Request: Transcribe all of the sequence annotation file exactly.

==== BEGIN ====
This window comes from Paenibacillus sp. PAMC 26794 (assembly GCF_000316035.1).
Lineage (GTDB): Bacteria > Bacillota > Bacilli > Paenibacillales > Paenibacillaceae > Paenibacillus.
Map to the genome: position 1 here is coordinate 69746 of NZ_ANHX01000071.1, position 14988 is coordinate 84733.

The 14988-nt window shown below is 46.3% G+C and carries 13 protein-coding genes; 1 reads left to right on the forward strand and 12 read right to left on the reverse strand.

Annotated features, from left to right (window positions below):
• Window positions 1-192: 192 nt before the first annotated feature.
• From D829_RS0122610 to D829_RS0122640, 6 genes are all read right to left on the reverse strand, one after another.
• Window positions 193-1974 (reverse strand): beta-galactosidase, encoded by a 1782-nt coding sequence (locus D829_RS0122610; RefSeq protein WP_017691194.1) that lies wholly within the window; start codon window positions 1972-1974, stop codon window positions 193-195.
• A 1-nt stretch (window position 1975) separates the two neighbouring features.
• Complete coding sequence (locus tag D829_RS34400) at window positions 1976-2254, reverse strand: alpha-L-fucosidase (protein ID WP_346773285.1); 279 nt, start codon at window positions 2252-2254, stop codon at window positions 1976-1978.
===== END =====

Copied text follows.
This window comes from Paenibacillus sp. PAMC 26794 (assembly GCF_000316035.1).
Lineage (GTDB): Bacteria > Bacillota > Bacilli > Paenibacillales > Paenibacillaceae > Paenibacillus.
Map to the genome: position 1 here is coordinate 69746 of NZ_ANHX01000071.1, position 14988 is coordinate 84733.

The 14988-nt window shown below is 46.3% G+C and carries 13 protein-coding genes; 1 reads left to right on the forward strand and 12 read right to left on the reverse strand.

Annotated features, from left to right (window positions below):
• Window positions 1-192: 192 nt before the first annotated feature.
• From D829_RS0122610 to D829_RS0122640, 6 genes are all read right to left on the reverse strand, one after another.
• Window positions 193-1974 (reverse strand): beta-galactosidase, encoded by a 1782-nt coding sequence (locus D829_RS0122610; RefSeq protein WP_017691194.1) that lies wholly within the window; start codon window positions 1972-1974, stop codon window positions 193-195.
• A 1-nt stretch (window position 1975) separates the two neighbouring features.
• Complete coding sequence (locus tag D829_RS34400) at window positions 1976-2254, reverse strand: alpha-L-fucosidase (protein ID WP_346773285.1); 279 nt, start codon at window positions 2252-2254, stop codon at window positions 1976-1978.